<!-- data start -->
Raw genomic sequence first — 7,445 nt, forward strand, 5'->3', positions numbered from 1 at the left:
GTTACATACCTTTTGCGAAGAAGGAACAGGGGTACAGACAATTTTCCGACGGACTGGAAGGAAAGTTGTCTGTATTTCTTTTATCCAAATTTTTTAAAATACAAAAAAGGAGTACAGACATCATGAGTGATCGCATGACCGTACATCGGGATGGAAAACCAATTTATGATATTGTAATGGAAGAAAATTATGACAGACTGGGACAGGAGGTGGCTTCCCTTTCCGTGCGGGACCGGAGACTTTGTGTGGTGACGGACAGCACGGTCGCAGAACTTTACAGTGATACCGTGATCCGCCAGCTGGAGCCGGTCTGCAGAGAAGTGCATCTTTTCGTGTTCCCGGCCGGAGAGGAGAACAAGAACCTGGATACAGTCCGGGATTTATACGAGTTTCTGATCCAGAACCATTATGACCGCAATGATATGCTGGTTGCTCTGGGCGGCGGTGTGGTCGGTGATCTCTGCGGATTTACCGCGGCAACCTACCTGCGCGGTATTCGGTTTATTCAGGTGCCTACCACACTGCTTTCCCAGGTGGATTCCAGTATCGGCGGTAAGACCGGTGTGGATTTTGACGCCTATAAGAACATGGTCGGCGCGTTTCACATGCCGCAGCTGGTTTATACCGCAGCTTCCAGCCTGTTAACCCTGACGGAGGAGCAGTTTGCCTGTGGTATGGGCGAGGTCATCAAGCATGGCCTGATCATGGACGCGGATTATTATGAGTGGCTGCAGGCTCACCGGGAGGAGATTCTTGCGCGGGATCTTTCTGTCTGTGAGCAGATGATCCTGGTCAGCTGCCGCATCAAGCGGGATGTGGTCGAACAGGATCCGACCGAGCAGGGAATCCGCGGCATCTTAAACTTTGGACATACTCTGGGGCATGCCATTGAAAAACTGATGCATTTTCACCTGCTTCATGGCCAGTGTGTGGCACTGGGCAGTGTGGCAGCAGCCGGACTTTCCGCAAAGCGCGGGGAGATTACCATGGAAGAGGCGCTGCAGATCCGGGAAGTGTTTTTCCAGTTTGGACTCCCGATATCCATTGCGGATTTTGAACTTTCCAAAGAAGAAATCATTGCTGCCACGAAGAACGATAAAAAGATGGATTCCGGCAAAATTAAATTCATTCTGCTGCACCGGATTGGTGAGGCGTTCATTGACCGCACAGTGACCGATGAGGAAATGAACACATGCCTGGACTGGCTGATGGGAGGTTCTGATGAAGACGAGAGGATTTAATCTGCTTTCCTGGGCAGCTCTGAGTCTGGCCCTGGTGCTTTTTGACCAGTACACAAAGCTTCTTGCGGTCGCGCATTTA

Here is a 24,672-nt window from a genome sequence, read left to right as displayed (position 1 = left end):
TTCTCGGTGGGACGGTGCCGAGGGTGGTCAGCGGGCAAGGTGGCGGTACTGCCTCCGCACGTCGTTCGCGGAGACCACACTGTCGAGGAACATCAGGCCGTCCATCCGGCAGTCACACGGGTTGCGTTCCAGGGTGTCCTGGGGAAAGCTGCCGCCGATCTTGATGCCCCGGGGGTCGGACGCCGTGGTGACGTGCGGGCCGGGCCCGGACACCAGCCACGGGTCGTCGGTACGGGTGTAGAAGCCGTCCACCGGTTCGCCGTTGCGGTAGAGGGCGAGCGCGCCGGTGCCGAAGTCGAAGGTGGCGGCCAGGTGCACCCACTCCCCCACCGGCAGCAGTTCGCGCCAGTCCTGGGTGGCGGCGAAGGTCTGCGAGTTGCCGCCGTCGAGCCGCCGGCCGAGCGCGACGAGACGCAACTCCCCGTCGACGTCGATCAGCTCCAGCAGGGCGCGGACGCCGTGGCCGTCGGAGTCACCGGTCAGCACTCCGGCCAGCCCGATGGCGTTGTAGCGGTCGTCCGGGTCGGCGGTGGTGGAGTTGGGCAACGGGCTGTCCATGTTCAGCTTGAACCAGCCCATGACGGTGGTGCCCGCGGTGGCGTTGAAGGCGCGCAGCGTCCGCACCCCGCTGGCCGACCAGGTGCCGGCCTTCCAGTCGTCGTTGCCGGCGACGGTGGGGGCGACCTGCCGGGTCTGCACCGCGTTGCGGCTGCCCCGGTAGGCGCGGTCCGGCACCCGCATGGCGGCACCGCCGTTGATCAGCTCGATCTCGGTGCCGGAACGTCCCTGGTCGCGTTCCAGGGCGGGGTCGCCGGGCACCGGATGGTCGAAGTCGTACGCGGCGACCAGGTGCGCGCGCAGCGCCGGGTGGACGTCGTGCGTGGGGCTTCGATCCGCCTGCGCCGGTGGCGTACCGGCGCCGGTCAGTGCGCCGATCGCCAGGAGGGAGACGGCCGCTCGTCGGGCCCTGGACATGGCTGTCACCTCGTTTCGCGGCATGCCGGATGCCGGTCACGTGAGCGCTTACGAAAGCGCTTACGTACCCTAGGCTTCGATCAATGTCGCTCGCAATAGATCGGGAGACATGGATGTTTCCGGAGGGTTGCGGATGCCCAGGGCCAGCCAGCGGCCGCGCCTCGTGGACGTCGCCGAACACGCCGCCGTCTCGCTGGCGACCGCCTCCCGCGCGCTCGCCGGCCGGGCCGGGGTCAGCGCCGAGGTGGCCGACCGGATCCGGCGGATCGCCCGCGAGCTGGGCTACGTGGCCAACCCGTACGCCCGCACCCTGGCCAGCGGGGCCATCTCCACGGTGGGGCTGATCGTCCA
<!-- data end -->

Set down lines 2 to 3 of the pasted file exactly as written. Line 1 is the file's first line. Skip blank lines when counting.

GTTACATACCTTTTGCGAAGAAGGAACAGGGGTACAGACAATTTTCCGACGGACTGGAAGGAAAGTTGTCTGTATTTCTTTTATCCAAATTTTTTAAAATACAAAAAAGGAGTACAGACATCATGAGTGATCGCATGACCGTACATCGGGATGGAAAACCAATTTATGATATTGTAATGGAAGAAAATTATGACAGACTGGGACAGGAGGTGGCTTCCCTTTCCGTGCGGGACCGGAGACTTTGTGTGGTGACGGACAGCACGGTCGCAGAACTTTACAGTGATACCGTGATCCGCCAGCTGGAGCCGGTCTGCAGAGAAGTGCATCTTTTCGTGTTCCCGGCCGGAGAGGAGAACAAGAACCTGGATACAGTCCGGGATTTATACGAGTTTCTGATCCAGAACCATTATGACCGCAATGATATGCTGGTTGCTCTGGGCGGCGGTGTGGTCGGTGATCTCTGCGGATTTACCGCGGCAACCTACCTGCGCGGTATTCGGTTTATTCAGGTGCCTACCACACTGCTTTCCCAGGTGGATTCCAGTATCGGCGGTAAGACCGGTGTGGATTTTGACGCCTATAAGAACATGGTCGGCGCGTTTCACATGCCGCAGCTGGTTTATACCGCAGCTTCCAGCCTGTTAACCCTGACGGAGGAGCAGTTTGCCTGTGGTATGGGCGAGGTCATCAAGCATGGCCTGATCATGGACGCGGATTATTATGAGTGGCTGCAGGCTCACCGGGAGGAGATTCTTGCGCGGGATCTTTCTGTCTGTGAGCAGATGATCCTGGTCAGCTGCCGCATCAAGCGGGATGTGGTCGAACAGGATCCGACCGAGCAGGGAATCCGCGGCATCTTAAACTTTGGACATACTCTGGGGCATGCCATTGAAAAACTGATGCATTTTCACCTGCTTCATGGCCAGTGTGTGGCACTGGGCAGTGTGGCAGCAGCCGGACTTTCCGCAAAGCGCGGGGAGATTACCATGGAAGAGGCGCTGCAGATCCGGGAAGTGTTTTTCCAGTTTGGACTCCCGATATCCATTGCGGATTTTGAACTTTCCAAAGAAGAAATCATTGCTGCCACGAAGAACGATAAAAAGATGGATTCCGGCAAAATTAAATTCATTCTGCTGCACCGGATTGGTGAGGCGTTCATTGACCGCACAGTGACCGATGAGGAAATGAACACATGCCTGGACTGGCTGATGGGAGGTTCTGATGAAGACGAGAGGATTTAATCTGCTTTCCTGGGCAGCTCTGAGTCTGGCCCTGGTGCTTTTTGACCAGTACACAAAGCTTCTTGCGGTCGCGCATTTA

Here is a 24,672-nt window from a genome sequence, read left to right as displayed (position 1 = left end):